For over 500 years, the indigenous tupinambá people have been massacred and expelled from their territory in the southern part of the state of Bahia. But, since 2004, they succeeded in regaining control of part of their territory, covered by the rich Atlantic Forest (Mata Atlântica) which they call the dwelling of the ‘enchanted ones’. The ‘enchanted ones’ guide the lives and struggles of these people. This is one of the tupinambá people’s main motives to guard the forest, which for them is sacred, dwelling place of the gods and the source of all life. In this article, besides explaining how they preserve the forest, they make a strong criticism of ‘sustainable forest management’ schemes that promote the ‘selective’ extraction of wood.
A tireless struggle for their territory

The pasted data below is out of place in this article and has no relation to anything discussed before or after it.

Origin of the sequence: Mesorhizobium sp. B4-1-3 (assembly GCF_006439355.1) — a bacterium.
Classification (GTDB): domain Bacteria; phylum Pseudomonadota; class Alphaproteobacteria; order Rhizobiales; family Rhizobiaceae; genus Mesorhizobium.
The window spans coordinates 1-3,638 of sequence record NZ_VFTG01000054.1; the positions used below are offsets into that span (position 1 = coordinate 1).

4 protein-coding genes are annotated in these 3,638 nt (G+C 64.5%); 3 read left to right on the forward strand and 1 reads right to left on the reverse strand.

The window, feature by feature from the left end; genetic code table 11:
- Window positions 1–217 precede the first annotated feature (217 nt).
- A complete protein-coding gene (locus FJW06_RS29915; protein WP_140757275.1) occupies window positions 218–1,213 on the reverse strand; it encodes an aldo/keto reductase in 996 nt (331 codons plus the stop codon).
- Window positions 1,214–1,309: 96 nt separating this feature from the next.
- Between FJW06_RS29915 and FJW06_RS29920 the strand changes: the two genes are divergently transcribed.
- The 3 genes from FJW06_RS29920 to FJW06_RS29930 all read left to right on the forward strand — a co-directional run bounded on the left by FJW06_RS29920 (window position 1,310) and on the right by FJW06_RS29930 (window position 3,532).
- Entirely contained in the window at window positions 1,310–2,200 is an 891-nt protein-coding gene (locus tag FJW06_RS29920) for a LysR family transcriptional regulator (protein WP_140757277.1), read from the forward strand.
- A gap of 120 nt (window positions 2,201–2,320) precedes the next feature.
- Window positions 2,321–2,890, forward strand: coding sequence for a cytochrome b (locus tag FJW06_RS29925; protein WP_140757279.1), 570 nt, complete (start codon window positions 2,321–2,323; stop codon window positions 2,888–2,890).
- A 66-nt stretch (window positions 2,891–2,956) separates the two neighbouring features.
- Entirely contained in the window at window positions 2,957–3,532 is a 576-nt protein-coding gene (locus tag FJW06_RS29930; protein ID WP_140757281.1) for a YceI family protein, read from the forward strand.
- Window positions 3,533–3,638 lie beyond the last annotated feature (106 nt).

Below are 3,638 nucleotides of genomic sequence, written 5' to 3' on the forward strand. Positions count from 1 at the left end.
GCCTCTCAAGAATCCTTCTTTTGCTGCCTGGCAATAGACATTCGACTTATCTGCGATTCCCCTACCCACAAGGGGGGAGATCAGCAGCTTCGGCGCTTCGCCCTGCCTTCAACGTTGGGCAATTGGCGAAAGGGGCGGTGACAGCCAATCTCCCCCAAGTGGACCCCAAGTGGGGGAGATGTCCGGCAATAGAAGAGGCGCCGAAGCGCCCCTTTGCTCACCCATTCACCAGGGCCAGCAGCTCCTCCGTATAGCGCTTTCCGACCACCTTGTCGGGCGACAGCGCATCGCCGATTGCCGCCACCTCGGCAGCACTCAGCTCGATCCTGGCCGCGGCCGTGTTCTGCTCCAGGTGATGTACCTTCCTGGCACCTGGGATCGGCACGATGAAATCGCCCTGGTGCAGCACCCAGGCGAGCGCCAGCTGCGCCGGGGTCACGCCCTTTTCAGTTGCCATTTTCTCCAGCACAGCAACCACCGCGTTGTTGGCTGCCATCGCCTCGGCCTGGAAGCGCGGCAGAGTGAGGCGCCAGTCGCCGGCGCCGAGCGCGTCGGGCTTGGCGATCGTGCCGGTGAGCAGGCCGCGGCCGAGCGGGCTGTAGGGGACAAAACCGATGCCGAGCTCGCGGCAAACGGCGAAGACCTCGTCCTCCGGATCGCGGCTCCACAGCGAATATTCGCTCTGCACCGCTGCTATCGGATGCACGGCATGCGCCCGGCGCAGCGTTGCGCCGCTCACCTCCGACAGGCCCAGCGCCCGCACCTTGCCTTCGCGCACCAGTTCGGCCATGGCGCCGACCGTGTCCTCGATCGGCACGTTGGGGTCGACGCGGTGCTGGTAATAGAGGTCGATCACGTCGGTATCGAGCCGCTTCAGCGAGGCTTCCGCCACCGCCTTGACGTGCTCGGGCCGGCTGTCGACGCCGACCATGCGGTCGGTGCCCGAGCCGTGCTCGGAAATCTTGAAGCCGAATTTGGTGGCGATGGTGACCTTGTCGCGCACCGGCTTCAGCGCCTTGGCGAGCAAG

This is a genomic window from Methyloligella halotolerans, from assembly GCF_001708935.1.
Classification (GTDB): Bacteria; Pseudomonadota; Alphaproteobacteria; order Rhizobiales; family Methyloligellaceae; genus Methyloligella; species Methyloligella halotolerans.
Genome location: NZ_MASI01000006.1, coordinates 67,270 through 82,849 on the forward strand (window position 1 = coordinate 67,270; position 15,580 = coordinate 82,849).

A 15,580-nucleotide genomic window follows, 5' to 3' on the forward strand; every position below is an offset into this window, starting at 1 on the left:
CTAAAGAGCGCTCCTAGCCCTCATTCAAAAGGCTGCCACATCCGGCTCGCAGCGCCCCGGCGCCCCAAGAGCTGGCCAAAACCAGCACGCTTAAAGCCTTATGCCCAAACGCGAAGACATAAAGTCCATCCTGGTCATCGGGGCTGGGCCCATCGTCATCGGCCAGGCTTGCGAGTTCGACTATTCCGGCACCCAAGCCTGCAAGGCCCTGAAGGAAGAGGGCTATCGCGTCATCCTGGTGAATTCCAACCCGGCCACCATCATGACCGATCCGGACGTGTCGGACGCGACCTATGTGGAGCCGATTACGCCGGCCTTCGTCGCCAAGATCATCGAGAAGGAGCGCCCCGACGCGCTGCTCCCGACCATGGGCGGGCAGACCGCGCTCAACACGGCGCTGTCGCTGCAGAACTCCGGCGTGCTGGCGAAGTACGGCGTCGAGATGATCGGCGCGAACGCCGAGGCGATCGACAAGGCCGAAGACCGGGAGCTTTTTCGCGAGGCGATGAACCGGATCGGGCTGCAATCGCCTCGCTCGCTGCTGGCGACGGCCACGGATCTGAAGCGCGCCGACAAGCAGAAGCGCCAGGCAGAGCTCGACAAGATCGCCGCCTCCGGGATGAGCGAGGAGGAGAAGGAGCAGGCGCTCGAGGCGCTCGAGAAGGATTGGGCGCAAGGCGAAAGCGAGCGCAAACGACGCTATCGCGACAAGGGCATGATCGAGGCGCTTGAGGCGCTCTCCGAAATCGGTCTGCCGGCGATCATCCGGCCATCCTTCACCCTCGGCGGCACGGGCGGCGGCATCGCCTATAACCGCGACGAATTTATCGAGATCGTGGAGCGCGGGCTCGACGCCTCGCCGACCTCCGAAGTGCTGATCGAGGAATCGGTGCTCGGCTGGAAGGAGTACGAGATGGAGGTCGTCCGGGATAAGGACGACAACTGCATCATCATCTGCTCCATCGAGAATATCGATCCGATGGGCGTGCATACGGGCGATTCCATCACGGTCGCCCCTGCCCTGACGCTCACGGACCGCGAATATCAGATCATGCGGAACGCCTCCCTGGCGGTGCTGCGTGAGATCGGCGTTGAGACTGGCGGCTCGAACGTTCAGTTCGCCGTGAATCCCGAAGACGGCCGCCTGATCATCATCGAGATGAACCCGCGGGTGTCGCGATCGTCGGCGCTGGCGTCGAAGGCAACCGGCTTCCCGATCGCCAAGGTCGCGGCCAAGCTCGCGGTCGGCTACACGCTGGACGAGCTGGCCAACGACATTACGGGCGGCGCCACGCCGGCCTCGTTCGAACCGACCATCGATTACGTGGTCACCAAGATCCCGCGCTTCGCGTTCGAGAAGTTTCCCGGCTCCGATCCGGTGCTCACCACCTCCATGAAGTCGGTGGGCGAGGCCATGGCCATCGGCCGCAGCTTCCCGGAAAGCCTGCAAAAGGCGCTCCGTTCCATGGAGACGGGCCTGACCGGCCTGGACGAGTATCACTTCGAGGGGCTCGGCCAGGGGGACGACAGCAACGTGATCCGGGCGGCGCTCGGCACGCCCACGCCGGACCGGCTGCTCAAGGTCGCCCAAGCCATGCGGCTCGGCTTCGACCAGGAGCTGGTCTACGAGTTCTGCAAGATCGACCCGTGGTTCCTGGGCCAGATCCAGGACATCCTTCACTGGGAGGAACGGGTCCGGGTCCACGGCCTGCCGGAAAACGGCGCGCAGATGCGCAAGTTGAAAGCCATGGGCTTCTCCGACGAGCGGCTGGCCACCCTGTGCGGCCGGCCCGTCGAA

This is the story of Serra do Padeiro, one of the tupinambá communities within the tupinambá indigenous territory, in the heart of the Atlantic Forest in the state of Bahia. This forest area, one of the best preserved in the region, has been the target of attacks by large landowners (latifundistas) since the 16th century, when Brazil was colonized by the Portuguese and was subjected to successive cycles of capitalist exploitation. The history of the tupinambá community of Serra do Padeiro has been marked by massacres and attempts of evictions. However, it has also been marked, above all, by their strong struggle to defend the most sacred for them: the forests that cover the hills of the region, providing abundant food and water and a good territory to live in. Babau, the chief of the Serra do Padeiro community, said that the territory is “mother earth, which is made up of everything. Mother earth gave us the river, which is the milk that nourishes us and gives us water to drink, and the forest, which is our roof and our banquet to feast on.” To the tupinambá people, the conservation of the forest, which is abundant on the higher slopes, is also essential because it is the dwelling of the ‘enchanted ones’ that guide the tupinambás during their life’s journey. As Babau said, the forests “represent our faith, our culture, our religion.”